Explosion shut down China’s first aircraft carrier in recent sea trials


Robert Beckheusen writes for Medium, Oct. 19, 2014, that China’s aircraft carrier Liaoning, a potent symbol of the growing naval power of the revived Middle Kingdom, is prone to engine failures.

The 53,000-ton, 999-foot-long carrier’s previous incarnation was as the ex-Soviet carrier Varyag that China had bought from a cash-strapped Ukraine in 1998. An unnamed PLA officer told the Chinese media site Sina.com that Varyag was a “basket case.”

In 2005, the People’s Liberation Army’s Navy began modernizing the warship into the Liaoning by rebuilding the carrier from the inside. New electronics, self-defense anti-aircraft guns and new engines were just some of the upgrades.

But on at least one occasion during recent sea trials, Liaoning appeared to suffer a steam explosion that temporarily knocked out the carrier’s electrical power system.  Sina.com says the engine failure was due to a leak in “the machine oven compartment to the water pipes.”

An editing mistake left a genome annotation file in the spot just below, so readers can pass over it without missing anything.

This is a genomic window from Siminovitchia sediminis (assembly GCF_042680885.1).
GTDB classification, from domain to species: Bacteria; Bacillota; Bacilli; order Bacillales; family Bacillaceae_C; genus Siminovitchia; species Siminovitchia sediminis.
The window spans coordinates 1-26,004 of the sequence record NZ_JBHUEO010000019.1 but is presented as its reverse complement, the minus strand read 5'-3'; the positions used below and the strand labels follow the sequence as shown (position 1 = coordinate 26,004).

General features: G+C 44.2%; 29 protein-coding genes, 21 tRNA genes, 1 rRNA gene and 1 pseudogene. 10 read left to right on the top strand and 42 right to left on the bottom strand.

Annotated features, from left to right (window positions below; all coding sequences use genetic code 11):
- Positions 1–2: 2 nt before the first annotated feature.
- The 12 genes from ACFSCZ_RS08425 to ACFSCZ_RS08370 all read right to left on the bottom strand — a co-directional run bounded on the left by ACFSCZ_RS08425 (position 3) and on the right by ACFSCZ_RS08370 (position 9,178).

Outsiders, however, know very little about the carrier’s engine problems, what’s inside the ship, or even what kind of engines Liaoning has. Adding to the opacity is the fact that the Chinese government doesn’t like to admit to problems with its military hardware. When it does, the admissions often come months or years after problems come up.

In the case of Liaoning‘s recent accident, according to Sina.com, hot water and steam began “spewing” out of the engine’s oven compartment. One cabin became “instantly submerged in water vapor.” The crew immediately evacuated the cabin, with one officer apparently pulling a sailor out by his collar to save him from the boiling hot steam. The carrier then lost power, but the crew “eventually restored power to ensure the smooth operation of the ship.” That suggests that the accident wasn’t a catastrophic boiler failure of the kind that would unleash almost instantaneously lethal, high-pressure steam. Instead, it appears Liaoning suffered a low-pressure steam release involving a faulty heat exchanger. Vessels commonly use heat exchangers to control water temperature necessary for regulating internal power and heating.